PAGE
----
Sergio Romano: Populism, Panic and Opportunity

Letizia Airos (December 15, 2016)
Sergio Romano carries a lot of weight on Italian turf. The historian, political analyst and commentator served as the Italian Ambassador to Moscow at the twilight of the Soviet Union and later suspended his diplomatic career to focus on research and teaching. Even those who differ in opinion admit his viewpoint is always illuminating, informative, occasionally prophetic. We sat down with him to talk about America, Europe and the subject of his latest book: Putin


Trump: Europe’s Reactions

Ambassador, would you describe for our American readers Europe’s reaction to Trump’s election? Did the outcome come as a surprise to Europe too? Europeans follow the American press, so they had the impression that Hillary Clinton’s victory was a foregone conclusion. We got it wrong, but our mistake was based on projections from the United States.

I think the reactions in Europe take two forms. First, Europeans are wondering how it will affect their relationship with the United States. That is a legitimate question. I’d almost call it an inevitable one. The second worry is rather irrational, though in certain respects it too is justified. I’m referring to the election of Trump somehow bene ting populist movements in Europe. Why should it? I don’t think there’s necessarily a connection between them, though it is a fact that the populist movements in Europe have hailed Trump’s victory as if it boosted their own cause.

Do you think in Europe the fear is being kept covert? I mean, might those afraid of Trump have tended to reinforce—more or less unconsciously—their hope that Clinton would win with some sort of wishful thinking?

Honestly, a lot of analysts knew Hillary Clinton was a pretty weak candidate, or at the very least a vulnerable one. She belongs to the establishment and without a doubt American society, like all western societies right now, is tired if not sick of the establishment. In addition, Europeans didn’t quite get this email business, but they did get the impression Clinton was hiding something, and therefore everyone wondered how that would in uence the American vote. The fact is that Hillary Clinton won the majority of the popular vote, so you can’t say things went all that badly. Sure, she lost the electoral vote, calculated geographically, which is fundamental to a federation. Maybe that’s another thing Europeans haven’t quite understood. The mechanism and especially the “philosophy” of the Electoral College typical of federations appear to be little comprehended in Europe.

Populism: Europe/America, Le /Right

You alluded to the effect of “populist” European movements. Europe appears to have fallen into a crisis in part due to the effect of these movements often associated with the same phenomenon that Trump embodies in the US: a populist reaction to the negative effects of globalization. Can you help us sort these concepts out?

The negative repercussions of globalization have clearly in uenced the voting results in both the US and Europe. From that standpoint the two phenomena are fairly comparable. But I think the motives driving European discontent differ. The Euro and the European Union are at a difficult stage. The US has no such problem. But Trump’s win was strategically used by populist European leaders to place everyone in the same basket and present the American tycoon’s win as an indication of their imminent triumph.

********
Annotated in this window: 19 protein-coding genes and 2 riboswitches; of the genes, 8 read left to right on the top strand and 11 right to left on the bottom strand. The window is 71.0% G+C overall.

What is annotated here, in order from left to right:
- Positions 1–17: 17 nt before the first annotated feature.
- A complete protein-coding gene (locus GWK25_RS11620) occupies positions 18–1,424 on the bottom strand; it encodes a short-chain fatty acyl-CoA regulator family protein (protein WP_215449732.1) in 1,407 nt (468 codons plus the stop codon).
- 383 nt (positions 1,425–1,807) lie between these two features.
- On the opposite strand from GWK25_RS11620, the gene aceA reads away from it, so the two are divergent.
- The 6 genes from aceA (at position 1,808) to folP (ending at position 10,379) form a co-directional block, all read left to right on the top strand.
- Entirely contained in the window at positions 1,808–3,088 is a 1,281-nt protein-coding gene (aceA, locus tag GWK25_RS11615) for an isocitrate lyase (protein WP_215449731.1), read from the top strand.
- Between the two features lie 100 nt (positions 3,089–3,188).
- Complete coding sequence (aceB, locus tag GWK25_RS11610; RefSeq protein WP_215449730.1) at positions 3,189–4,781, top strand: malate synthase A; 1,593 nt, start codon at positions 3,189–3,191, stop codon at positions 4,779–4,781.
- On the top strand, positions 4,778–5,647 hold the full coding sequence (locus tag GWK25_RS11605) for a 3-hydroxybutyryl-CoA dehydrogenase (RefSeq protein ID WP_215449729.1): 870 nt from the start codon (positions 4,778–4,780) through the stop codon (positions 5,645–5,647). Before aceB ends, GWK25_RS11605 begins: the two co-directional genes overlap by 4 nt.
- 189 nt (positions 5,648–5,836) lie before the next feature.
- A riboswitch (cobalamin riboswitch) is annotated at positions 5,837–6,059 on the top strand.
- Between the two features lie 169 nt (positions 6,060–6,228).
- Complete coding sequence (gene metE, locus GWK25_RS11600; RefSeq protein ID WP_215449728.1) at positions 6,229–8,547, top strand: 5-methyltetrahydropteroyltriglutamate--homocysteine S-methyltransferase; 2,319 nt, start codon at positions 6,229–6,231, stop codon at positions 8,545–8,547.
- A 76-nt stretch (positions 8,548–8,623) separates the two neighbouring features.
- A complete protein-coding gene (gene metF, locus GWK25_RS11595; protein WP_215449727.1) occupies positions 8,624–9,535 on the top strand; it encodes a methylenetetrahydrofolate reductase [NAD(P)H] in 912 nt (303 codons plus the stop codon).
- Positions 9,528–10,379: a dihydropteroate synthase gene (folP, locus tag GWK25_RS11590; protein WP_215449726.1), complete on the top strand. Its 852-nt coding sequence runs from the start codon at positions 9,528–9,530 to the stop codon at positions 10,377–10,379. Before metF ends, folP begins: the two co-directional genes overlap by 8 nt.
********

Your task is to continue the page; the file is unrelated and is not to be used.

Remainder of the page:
In the US there is also movement on the side opposed to Trump, a desire to counter Trump’s rightwing populist rhetoric with leftwing populist rhetoric, especially regarding immigration. Could you help clarify that situation for us too?

The problem of illegal immigration in America and the problem in Europe are different in kind. The United States has a problem with Latin America in particular, and the Mexican border is de nitely one of the major hot spots. But that concerns a socio-economic type of immigration: immigrants who, unlike those in Europe, are not politically motivated. They’re not escaping extreme political situations triggered by wars, for example. We don’t know how many of our immigrants come over for social and economic reasons, but there is no question that they fit a much more shocking humanitarian prole. These ships crossing the Mediterranean that we absolutely must save! 

In Europe we have yet to decide how to solve the problem, in part because, unlike the United States, we have no representative mediators. The US can always talk to the governments of Mexico or Costa Rica or Honduras. Those are states with which you can make a deal. Who is there for us to talk to? A large number of our immigrants come from Libya, where we do not have mediators. We might look to send them back to their country of origin, but what country would that be? We’d risk being culpable of crimes against humanity.

There may also be another difference, one not always mentioned. Immigration, illegal or not, has become part of the economic fabric of the country. Many work as waiters, laborers, housekeepers and drivers for the wealthy. Their kids go to school. In some states young immigrants can obtain a driving license. They marry and their children become American. Recently New York City created an ID that can be used by people who are here without permission. The mayor has refused to provide registries to the federal government. So the situation in this country is truly diverse, and I wonder if people in Europe are aware of that.